Heartburn is a terribly painful affliction. Almost everyone knows the discomfort of occasional heartburn. If it happens more than occasionally for you, you might want to learn how to stop heartburn. While the cause of heartburn, acid in the esophagus, is the same for everyone, the way the acid gets there varies from person to person.
The esophagus is the tube that carries your food from your mouth to your stomach where it is digested with the help of gastric acid. The doorway between the stomach and the esophagus is a sphincter that opens to allow food in and closes to keep acid in. There is a flap to assist in confining the acid. The possible reasons that your sphincter is having a problem containing the acid are many. Until you pin down the reasons, you won’t know how to stop heartburn.
When the muscles of the sphincter close, pressure builds in the esophagus. There is less pressure in the stomach which makes it quite difficult for the acid to splash up through the sphincter. The time when it is easier is when the sphincter is either open or when the muscles relax. Obviously, the sphincter is open when you are swallowing food. If you have the habit of literally eating on the run, you may have a persistent problem with heartburn. Another way to learn how to stop heartburn is by sitting still and carefully chewing and swallowing.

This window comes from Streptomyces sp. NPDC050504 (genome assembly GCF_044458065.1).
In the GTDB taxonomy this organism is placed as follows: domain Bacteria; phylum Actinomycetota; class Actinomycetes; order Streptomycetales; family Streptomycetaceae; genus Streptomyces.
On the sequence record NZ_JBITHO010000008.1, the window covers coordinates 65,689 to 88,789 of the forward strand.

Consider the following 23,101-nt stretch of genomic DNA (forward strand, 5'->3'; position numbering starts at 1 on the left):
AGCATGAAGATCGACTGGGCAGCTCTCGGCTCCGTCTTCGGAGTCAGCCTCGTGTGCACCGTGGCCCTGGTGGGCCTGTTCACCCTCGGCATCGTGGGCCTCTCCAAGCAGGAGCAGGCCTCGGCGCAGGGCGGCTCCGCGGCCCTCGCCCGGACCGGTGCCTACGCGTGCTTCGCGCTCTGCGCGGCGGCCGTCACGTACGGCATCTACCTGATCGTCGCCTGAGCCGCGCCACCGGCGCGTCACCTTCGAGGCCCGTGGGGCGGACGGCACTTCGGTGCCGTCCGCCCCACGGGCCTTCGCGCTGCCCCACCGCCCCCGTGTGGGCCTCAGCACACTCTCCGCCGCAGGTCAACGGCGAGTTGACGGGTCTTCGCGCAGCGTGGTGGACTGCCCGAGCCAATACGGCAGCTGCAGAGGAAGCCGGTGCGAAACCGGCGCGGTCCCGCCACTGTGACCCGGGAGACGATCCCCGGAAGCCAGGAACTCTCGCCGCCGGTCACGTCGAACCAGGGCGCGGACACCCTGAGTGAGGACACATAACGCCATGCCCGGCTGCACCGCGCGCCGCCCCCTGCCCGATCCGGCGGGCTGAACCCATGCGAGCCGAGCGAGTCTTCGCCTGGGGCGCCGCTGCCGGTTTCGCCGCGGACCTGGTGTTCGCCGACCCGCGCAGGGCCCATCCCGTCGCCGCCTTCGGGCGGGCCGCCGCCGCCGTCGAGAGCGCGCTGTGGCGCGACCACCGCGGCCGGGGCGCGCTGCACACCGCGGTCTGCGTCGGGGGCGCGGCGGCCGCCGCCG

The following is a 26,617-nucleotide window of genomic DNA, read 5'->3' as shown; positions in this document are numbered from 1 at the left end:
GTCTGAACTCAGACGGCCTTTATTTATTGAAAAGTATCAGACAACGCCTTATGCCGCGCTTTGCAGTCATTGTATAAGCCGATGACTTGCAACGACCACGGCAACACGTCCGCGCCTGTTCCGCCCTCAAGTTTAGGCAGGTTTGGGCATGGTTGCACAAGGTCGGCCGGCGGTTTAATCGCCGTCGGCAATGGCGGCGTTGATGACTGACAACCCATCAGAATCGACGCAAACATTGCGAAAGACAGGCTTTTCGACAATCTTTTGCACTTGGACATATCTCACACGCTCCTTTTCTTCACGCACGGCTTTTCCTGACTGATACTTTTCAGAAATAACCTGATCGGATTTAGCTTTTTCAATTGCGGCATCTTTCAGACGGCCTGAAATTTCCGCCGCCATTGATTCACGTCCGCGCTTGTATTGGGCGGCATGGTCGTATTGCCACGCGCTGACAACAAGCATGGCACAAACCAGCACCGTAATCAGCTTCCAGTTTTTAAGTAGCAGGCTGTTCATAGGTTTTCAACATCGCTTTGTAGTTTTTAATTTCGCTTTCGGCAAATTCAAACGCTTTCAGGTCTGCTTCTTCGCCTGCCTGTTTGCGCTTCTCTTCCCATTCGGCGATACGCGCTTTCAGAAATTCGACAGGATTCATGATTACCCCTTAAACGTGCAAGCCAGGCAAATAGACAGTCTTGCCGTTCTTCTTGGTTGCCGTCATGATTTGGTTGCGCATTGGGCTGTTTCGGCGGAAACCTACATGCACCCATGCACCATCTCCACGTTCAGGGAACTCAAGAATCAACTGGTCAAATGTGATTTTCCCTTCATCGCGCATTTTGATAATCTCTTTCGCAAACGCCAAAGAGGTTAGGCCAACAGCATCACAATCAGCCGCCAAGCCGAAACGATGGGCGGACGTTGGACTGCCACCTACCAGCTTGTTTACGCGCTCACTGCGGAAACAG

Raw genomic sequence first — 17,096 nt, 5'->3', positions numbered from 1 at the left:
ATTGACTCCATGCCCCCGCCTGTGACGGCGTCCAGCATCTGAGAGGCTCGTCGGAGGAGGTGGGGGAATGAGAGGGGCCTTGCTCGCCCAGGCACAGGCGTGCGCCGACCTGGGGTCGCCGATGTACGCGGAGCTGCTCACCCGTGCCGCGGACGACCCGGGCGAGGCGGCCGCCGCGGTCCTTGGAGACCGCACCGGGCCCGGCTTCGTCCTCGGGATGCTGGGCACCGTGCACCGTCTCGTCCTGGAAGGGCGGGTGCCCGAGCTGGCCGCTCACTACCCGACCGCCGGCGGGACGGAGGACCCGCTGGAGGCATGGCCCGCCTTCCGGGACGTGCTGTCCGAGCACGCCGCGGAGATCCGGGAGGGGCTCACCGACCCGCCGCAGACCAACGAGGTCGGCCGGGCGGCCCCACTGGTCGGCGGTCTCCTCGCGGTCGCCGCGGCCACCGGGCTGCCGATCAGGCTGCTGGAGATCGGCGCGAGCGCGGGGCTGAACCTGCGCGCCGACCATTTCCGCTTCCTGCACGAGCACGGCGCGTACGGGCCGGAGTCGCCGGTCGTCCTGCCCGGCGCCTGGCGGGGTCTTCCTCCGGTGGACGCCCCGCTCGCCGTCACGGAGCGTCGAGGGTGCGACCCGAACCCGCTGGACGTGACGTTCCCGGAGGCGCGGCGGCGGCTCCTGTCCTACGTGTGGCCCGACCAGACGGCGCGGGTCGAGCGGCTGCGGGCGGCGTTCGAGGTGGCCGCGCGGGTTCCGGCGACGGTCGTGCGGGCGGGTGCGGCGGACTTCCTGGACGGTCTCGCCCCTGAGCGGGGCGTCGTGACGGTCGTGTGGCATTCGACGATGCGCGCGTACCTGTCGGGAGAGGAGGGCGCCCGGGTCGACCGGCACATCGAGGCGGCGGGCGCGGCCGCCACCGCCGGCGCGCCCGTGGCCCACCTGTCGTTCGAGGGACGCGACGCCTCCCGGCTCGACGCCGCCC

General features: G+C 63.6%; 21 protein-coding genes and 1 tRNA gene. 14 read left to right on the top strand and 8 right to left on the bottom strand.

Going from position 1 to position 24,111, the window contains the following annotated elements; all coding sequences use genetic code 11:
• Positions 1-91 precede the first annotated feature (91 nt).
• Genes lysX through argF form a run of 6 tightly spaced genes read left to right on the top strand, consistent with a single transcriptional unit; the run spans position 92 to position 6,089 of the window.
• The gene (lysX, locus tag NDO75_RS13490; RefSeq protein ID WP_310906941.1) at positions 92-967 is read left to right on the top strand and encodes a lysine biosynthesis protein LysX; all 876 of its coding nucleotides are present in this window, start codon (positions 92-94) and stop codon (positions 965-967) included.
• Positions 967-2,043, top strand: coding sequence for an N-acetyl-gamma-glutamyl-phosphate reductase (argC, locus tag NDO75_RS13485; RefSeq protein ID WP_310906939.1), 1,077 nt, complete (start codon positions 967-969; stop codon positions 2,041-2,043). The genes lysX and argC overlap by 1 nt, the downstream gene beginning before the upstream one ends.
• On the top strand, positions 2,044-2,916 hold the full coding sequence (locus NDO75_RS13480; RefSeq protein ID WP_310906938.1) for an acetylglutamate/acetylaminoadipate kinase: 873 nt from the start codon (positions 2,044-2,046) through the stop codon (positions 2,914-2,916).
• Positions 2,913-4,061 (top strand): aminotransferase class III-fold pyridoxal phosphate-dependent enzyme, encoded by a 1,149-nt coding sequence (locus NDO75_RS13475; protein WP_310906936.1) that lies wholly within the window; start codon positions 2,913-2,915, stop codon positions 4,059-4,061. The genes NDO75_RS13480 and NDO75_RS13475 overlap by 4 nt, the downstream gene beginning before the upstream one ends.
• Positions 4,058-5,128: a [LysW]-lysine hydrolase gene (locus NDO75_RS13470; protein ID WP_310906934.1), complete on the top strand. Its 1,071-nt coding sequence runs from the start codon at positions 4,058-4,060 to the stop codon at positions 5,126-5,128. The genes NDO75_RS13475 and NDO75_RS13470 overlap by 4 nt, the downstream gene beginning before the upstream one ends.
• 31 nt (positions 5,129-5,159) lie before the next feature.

The sphincter also opens when pressure builds up in the stomach. This happens when the stomach can’t empty fast enough to keep up with food intake. In other words, you may be eating too much. When that happens, the sphincter opens to let out extra air and make more space. The polite word for this is “belching.” When the air comes out, a little acid rides along. Some air is no problem, but a lot of air means enough acid to cause at least mild heartburn. Eat slowly, don’t swallow a lot of air and don’t eat too much at one time is how to stop heartburn if this is your problem.
Some problems with the sphincter muscle might be beyond your control. A too full stomach isn’t always due to overeating. Some stomachs take longer than average to empty. This situation is common for those with diabetes. Asthma sufferers may take medicine to relax the muscles of the esophagus to allow better air flow. This type of medication can also relax the muscles of the esophageal sphincter allowing better acid flow.
Even if the muscles don’t relax enough to open the sphincter wide, the pressure can equalize making a tight waistband enough to cause acid reflux. For anyone with frequent heartburn seeing a doctor is the best way to learn how to stop heartburn.